New tax law assists charitable donors

A new law passed by Congress makes it easier for Americans to give to causes they care about, according to Tom Pittman, President and CEO of the Community Foundation of Northwest Mississippi.

On Dec. 18, Congress passed the PATH act, a provision which has the power to help local charities strengthen their communities by allowing some individuals to roll over upwards of $100,000 annually from an Individual Retirement Account (IRA) directly to charity without being federally taxed.

The law allows taxpayers 70 1/2 and older to share their wealth by giving retirement savings directly to charity — and bypassing income tax.

“It’s a win-win — for people who would rather give to charity than pay taxes and for the nonprofit organizations they choose to support,” Pittman said.

Thanks to decades of deliberate saving, some of today’s retirees have more money in their IRAs than they need for daily living expenses and long-term care. Charitable individuals and couples have expressed an interest in giving funds to charity, but income tax must be paid on all withdrawals, which reduces the value of the gift. Others want to designate their children as IRA beneficiaries, but that may draw unintended tax consequences.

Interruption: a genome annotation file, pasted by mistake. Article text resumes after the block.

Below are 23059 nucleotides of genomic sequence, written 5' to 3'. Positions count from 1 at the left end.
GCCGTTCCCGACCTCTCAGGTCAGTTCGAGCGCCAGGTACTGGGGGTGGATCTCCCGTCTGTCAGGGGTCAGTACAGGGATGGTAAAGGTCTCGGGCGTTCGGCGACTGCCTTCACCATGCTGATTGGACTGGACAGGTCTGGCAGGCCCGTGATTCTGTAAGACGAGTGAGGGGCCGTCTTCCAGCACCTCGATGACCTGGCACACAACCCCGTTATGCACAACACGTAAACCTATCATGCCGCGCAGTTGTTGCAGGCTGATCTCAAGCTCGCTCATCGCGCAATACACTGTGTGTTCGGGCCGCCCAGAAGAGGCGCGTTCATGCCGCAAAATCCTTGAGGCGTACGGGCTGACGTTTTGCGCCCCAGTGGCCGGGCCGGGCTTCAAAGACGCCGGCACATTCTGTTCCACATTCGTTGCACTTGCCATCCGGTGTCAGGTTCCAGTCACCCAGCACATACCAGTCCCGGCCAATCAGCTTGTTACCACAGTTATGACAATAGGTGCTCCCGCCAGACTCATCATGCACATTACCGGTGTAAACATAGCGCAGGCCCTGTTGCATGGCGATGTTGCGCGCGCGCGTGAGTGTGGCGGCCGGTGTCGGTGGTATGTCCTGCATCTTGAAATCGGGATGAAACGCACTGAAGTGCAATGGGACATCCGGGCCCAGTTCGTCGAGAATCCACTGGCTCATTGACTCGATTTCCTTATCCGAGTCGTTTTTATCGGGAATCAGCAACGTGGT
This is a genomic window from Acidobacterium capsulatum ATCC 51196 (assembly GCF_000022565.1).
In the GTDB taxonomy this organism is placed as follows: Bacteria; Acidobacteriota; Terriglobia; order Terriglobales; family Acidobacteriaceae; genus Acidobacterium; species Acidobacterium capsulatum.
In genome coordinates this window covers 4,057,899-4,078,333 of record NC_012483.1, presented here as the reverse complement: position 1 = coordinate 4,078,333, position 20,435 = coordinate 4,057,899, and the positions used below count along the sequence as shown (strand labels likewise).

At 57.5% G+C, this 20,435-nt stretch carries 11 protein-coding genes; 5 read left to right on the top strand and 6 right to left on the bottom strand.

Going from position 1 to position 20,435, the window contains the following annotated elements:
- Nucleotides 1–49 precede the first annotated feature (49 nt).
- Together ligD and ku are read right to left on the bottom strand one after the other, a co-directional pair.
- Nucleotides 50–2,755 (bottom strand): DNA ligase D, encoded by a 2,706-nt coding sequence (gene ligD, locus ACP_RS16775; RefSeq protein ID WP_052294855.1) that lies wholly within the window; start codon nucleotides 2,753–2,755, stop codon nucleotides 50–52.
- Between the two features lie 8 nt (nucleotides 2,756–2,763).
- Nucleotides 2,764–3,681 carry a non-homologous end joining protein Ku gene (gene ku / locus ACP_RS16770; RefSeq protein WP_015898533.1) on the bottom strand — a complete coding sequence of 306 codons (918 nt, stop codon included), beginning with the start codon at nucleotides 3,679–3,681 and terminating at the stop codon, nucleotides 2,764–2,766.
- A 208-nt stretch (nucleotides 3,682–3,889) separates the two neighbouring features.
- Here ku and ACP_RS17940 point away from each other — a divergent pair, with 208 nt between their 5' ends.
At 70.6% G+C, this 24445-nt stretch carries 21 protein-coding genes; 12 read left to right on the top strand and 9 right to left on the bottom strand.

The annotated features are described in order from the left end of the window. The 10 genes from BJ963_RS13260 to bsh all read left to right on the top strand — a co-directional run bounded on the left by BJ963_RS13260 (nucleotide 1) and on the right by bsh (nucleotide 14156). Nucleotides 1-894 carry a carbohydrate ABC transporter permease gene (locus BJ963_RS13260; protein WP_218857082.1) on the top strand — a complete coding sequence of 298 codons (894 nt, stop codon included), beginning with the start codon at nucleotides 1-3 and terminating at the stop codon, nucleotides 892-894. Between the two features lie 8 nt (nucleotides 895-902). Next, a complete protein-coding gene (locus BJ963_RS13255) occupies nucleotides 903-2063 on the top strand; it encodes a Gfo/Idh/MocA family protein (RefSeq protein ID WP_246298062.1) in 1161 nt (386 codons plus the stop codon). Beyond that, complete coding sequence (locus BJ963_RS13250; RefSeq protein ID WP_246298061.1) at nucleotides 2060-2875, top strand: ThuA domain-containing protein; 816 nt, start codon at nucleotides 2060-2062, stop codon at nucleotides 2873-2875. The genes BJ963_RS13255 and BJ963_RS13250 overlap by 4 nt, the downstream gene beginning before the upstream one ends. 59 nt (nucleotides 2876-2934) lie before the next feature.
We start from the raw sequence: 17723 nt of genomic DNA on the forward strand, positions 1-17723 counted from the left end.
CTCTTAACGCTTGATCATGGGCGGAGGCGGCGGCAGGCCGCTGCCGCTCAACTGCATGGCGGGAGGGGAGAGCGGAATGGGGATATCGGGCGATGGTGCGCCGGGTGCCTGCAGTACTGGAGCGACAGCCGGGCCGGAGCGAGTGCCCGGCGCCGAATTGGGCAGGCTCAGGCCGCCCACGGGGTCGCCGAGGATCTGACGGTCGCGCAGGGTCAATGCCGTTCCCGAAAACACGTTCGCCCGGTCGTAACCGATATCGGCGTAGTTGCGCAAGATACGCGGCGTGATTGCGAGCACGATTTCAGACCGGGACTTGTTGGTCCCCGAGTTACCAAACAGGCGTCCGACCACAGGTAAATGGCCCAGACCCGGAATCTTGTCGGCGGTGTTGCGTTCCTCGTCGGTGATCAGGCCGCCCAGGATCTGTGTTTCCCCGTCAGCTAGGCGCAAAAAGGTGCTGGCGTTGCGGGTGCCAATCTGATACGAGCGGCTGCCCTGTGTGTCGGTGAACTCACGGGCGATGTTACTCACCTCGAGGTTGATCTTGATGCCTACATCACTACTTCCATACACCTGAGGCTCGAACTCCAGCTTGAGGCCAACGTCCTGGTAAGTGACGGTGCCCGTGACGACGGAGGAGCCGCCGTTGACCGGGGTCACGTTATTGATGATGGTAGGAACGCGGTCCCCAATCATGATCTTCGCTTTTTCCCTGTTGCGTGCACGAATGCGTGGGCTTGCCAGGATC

For larger estates, a good portion of the IRA wealth goes to estate taxes and income taxes of beneficiaries,” Pittman said. “Experts estimate heirs may receive less than 50 percent of IRA assets that pass through estates.”

This provision in the new federal law allows transferring IRA assets directly to charity. By going directly to a qualified public charity such as the Community Foundation, the money is not included in the IRA owner’s income and — most importantly — is not taxed, preserving the full amount for charitable fund options. Donor Advised Funds do not qualify for tax-free IRA transfers, but donors can use the transferred IRA for a scholarship, designate it for a particular nonprofit or charitable field of interest, or make an unrestricted donation.

“This is really a powerful opportunity,” Pittman said. “For anyone interested in establishing a permanent legacy in this community, this is the chance of a lifetime to make the gift of a lifetime.”